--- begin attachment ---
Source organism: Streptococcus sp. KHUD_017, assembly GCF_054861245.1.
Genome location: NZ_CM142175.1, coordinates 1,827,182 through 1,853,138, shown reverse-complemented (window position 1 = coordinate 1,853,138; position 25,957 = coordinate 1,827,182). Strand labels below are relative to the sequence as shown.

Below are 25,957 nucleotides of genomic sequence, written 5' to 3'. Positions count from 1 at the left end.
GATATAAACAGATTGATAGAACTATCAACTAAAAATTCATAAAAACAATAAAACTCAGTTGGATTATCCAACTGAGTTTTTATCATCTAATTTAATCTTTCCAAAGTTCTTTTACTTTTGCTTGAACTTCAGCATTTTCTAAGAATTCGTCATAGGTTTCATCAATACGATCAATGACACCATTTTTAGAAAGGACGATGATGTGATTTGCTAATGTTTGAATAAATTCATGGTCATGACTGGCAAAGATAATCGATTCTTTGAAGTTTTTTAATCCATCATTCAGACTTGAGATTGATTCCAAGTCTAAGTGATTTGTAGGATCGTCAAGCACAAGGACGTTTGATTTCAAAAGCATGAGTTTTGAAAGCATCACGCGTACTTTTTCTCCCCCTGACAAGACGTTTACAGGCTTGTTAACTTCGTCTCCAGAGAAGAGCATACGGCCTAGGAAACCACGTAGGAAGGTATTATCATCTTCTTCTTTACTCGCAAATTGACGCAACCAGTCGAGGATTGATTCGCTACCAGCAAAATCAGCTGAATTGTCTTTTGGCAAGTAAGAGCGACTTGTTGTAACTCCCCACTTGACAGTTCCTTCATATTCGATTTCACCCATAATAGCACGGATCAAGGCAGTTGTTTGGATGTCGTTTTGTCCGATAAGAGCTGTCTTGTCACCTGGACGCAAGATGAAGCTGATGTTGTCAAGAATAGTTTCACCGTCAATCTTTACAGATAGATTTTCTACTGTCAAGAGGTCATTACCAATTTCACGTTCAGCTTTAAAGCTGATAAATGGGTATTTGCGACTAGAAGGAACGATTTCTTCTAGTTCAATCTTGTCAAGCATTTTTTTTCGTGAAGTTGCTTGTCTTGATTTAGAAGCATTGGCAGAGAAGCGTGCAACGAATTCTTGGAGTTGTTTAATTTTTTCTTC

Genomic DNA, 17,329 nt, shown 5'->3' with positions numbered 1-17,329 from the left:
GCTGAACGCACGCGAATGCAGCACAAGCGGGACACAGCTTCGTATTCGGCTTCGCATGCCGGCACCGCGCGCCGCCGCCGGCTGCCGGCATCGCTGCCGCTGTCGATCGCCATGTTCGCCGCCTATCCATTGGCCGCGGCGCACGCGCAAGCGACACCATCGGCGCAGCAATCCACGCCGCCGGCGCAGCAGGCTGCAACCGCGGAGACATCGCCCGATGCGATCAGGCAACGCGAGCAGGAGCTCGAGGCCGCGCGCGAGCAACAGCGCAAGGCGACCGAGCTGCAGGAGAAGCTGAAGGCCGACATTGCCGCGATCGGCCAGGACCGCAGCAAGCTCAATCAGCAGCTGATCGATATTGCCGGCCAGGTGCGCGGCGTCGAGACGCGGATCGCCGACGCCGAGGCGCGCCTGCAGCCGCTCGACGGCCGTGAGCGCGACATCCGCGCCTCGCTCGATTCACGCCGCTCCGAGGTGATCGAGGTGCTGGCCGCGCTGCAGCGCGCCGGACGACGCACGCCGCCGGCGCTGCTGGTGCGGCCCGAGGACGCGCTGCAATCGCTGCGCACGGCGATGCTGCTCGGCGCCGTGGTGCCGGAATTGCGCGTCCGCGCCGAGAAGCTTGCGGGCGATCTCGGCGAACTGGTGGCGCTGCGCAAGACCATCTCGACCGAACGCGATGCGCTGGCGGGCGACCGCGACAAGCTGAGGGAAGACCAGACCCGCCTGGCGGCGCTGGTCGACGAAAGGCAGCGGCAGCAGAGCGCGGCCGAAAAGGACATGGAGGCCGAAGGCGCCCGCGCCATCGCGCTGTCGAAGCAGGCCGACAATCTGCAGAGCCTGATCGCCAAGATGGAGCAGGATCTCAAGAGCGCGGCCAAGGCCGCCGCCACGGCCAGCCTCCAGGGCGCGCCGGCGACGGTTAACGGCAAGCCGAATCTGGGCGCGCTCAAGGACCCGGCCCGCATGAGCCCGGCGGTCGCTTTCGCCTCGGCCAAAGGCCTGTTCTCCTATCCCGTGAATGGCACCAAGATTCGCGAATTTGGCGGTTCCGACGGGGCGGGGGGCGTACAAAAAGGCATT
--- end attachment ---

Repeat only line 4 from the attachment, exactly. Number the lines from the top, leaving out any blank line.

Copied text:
GATATAAACAGATTGATAGAACTATCAACTAAAAATTCATAAAAACAATAAAACTCAGTTGGATTATCCAACTGAGTTTTTATCATCTAATTTAATCTTTCCAAAGTTCTTTTACTTTTGCTTGAACTTCAGCATTTTCTAAGAATTCGTCATAGGTTTCATCAATACGATCAATGACACCATTTTTAGAAAGGACGATGATGTGATTTGCTAATGTTTGAATAAATTCATGGTCATGACTGGCAAAGATAATCGATTCTTTGAAGTTTTTTAATCCATCATTCAGACTTGAGATTGATTCCAAGTCTAAGTGATTTGTAGGATCGTCAAGCACAAGGACGTTTGATTTCAAAAGCATGAGTTTTGAAAGCATCACGCGTACTTTTTCTCCCCCTGACAAGACGTTTACAGGCTTGTTAACTTCGTCTCCAGAGAAGAGCATACGGCCTAGGAAACCACGTAGGAAGGTATTATCATCTTCTTCTTTACTCGCAAATTGACGCAACCAGTCGAGGATTGATTCGCTACCAGCAAAATCAGCTGAATTGTCTTTTGGCAAGTAAGAGCGACTTGTTGTAACTCCCCACTTGACAGTTCCTTCATATTCGATTTCACCCATAATAGCACGGATCAAGGCAGTTGTTTGGATGTCGTTTTGTCCGATAAGAGCTGTCTTGTCACCTGGACGCAAGATGAAGCTGATGTTGTCAAGAATAGTTTCACCGTCAATCTTTACAGATAGATTTTCTACTGTCAAGAGGTCATTACCAATTTCACGTTCAGCTTTAAAGCTGATAAATGGGTATTTGCGACTAGAAGGAACGATTTCTTCTAGTTCAATCTTGTCAAGCATTTTTTTTCGTGAAGTTGCTTGTCTTGATTTAGAAGCATTGGCAGAGAAGCGTGCAACGAATTCTTGGAGTTGTTTAATTTTTTCTTC